Younger generations are growing up with unprecedented access to news, images, and information often portraying traumatic experiences and situations. In addition, they are connected 24/7 to friends and family members who may be struggling with trauma, mental health issues, or other concerns. The result is that many Gen Zers, in addition to experiencing trauma in their own lives, are coping with vicarious trauma.
Vicarious or secondary trauma occurs when exposed to someone else's trauma--trauma you have not experienced yourself, but learned about from other people or sources. In the past, vicarious trauma was especially notable in professionals working in the medical field, counseling, social work, emergency services and similar fields. Today, however, the constant exposure to information can result in an increased risk of vicarious trauma for anyone, especially for young people who are still developing their understanding of the world, self awareness, and self management skills.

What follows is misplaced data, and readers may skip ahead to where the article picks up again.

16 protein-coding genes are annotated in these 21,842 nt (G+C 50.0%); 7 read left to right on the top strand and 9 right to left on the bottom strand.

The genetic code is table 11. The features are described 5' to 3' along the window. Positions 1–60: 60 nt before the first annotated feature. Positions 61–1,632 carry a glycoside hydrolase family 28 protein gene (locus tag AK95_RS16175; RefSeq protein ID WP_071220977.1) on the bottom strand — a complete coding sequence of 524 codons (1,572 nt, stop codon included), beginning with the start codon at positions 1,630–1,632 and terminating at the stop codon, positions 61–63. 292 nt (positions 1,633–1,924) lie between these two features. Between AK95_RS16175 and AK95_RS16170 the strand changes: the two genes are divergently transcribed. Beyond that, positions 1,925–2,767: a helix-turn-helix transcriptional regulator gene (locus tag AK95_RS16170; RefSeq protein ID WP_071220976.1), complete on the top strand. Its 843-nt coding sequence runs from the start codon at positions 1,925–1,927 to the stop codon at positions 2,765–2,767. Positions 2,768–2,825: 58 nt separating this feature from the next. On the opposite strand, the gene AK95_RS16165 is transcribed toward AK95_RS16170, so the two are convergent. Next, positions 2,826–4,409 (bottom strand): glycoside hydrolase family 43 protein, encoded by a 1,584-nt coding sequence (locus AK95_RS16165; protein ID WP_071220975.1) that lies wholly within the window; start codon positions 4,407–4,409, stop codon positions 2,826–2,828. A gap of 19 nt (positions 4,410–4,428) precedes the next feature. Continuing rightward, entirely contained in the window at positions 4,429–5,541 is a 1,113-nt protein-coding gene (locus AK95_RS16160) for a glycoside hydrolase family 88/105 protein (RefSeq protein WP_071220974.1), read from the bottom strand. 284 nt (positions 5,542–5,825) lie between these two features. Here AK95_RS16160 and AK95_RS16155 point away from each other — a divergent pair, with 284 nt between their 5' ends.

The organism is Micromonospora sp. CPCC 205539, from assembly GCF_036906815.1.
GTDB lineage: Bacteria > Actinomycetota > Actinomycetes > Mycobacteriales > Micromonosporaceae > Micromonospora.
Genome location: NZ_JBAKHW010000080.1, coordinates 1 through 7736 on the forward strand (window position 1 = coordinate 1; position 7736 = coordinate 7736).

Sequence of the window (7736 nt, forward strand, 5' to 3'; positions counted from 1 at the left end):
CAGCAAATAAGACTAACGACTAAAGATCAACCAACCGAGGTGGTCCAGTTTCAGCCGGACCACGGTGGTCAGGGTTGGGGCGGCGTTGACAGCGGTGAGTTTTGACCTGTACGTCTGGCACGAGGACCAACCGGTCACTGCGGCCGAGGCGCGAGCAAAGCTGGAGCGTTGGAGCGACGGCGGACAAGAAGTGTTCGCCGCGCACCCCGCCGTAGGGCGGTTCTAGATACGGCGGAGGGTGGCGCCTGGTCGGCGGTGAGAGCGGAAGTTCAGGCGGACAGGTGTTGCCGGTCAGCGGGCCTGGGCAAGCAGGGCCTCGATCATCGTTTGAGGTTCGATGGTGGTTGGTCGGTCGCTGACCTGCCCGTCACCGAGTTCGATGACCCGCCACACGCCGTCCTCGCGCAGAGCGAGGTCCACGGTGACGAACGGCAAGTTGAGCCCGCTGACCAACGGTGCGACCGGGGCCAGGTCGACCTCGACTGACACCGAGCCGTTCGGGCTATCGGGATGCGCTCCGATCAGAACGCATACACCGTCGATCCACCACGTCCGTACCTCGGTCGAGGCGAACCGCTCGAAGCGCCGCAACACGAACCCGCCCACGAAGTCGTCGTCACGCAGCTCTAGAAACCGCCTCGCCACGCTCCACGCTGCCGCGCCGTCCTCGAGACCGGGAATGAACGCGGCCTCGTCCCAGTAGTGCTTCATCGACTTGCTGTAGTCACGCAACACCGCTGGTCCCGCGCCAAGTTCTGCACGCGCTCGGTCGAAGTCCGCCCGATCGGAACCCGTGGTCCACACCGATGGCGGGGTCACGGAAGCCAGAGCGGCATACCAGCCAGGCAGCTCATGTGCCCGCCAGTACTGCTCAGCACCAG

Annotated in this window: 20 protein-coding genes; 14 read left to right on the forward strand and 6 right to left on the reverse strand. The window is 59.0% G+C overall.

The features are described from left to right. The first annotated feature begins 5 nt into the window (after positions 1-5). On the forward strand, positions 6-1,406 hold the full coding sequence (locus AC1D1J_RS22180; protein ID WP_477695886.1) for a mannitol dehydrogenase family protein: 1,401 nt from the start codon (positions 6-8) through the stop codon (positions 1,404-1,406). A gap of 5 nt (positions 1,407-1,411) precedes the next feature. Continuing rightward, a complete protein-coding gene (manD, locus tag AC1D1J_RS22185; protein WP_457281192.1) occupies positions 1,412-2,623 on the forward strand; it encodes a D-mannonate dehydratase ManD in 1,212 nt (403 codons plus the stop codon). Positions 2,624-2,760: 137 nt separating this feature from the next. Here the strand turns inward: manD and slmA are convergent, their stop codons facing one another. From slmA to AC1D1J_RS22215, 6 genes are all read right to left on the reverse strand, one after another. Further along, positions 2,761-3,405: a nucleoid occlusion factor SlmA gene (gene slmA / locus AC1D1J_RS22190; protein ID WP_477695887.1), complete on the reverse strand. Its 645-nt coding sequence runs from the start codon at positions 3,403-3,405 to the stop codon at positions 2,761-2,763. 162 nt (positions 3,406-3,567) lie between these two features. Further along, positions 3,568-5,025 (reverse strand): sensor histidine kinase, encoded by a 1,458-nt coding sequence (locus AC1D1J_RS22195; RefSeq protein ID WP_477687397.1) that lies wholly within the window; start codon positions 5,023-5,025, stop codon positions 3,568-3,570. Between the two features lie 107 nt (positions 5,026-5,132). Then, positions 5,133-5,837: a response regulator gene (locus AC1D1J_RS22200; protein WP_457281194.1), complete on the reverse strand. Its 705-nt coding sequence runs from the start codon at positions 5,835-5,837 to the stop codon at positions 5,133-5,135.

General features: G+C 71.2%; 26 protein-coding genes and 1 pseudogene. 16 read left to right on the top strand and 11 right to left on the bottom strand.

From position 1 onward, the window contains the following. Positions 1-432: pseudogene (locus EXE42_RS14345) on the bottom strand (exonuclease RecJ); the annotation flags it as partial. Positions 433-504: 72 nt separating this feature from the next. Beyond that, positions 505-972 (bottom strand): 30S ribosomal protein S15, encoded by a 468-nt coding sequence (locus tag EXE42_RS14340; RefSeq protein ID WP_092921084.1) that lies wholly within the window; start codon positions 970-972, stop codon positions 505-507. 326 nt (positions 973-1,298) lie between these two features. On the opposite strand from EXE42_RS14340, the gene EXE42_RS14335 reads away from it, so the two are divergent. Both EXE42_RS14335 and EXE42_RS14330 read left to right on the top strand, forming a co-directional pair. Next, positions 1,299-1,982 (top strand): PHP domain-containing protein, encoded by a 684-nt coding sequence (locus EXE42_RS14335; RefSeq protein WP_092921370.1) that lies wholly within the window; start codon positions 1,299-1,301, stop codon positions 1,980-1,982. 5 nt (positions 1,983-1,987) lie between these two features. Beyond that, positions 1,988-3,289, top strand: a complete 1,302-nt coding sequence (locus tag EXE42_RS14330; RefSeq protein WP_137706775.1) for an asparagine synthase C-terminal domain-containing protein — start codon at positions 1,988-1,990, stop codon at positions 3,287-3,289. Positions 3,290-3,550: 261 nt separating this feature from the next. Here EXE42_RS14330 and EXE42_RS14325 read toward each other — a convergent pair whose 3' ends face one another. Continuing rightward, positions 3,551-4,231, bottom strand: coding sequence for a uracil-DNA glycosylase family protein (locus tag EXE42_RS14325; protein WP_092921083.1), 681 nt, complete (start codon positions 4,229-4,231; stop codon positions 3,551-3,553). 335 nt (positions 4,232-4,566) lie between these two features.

On this month's episode of The Leading Tomorrow podcast, I am joined by James LaLonde to discuss how we can help protect young people, and support them when they are experiencing the effects of vicarious trauma. Some of the strategies discussed include:
Dr. Jolene Erlacher is a wife, mommy, author, speaker, college instructor and coffee drinker who is passionate about empowering the next generation of leaders for effective service!